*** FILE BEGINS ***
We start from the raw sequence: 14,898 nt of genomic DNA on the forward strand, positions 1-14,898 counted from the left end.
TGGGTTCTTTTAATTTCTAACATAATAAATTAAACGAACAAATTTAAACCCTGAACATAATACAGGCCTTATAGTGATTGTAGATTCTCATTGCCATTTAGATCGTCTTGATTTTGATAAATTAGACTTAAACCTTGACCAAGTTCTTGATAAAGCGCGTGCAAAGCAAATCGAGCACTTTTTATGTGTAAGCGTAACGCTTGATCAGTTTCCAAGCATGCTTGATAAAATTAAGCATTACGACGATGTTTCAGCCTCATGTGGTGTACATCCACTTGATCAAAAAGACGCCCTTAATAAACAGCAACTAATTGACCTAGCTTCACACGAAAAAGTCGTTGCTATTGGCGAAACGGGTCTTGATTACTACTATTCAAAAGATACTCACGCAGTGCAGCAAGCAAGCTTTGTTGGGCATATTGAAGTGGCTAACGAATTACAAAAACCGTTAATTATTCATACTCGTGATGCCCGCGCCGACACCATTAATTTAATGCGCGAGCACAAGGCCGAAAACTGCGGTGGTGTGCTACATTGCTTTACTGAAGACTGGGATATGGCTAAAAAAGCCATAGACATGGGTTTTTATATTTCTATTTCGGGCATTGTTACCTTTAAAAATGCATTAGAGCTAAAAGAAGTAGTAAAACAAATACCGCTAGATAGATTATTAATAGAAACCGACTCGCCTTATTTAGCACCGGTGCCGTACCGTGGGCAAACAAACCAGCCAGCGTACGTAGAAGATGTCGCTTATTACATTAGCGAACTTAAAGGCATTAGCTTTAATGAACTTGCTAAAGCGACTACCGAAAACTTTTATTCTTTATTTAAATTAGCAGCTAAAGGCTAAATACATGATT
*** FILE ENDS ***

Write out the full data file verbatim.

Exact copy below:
We start from the raw sequence: 14,898 nt of genomic DNA on the forward strand, positions 1-14,898 counted from the left end.
TGGGTTCTTTTAATTTCTAACATAATAAATTAAACGAACAAATTTAAACCCTGAACATAATACAGGCCTTATAGTGATTGTAGATTCTCATTGCCATTTAGATCGTCTTGATTTTGATAAATTAGACTTAAACCTTGACCAAGTTCTTGATAAAGCGCGTGCAAAGCAAATCGAGCACTTTTTATGTGTAAGCGTAACGCTTGATCAGTTTCCAAGCATGCTTGATAAAATTAAGCATTACGACGATGTTTCAGCCTCATGTGGTGTACATCCACTTGATCAAAAAGACGCCCTTAATAAACAGCAACTAATTGACCTAGCTTCACACGAAAAAGTCGTTGCTATTGGCGAAACGGGTCTTGATTACTACTATTCAAAAGATACTCACGCAGTGCAGCAAGCAAGCTTTGTTGGGCATATTGAAGTGGCTAACGAATTACAAAAACCGTTAATTATTCATACTCGTGATGCCCGCGCCGACACCATTAATTTAATGCGCGAGCACAAGGCCGAAAACTGCGGTGGTGTGCTACATTGCTTTACTGAAGACTGGGATATGGCTAAAAAAGCCATAGACATGGGTTTTTATATTTCTATTTCGGGCATTGTTACCTTTAAAAATGCATTAGAGCTAAAAGAAGTAGTAAAACAAATACCGCTAGATAGATTATTAATAGAAACCGACTCGCCTTATTTAGCACCGGTGCCGTACCGTGGGCAAACAAACCAGCCAGCGTACGTAGAAGATGTCGCTTATTACATTAGCGAACTTAAAGGCATTAGCTTTAATGAACTTGCTAAAGCGACTACCGAAAACTTTTATTCTTTATTTAAATTAGCAGCTAAAGGCTAAATACATGATT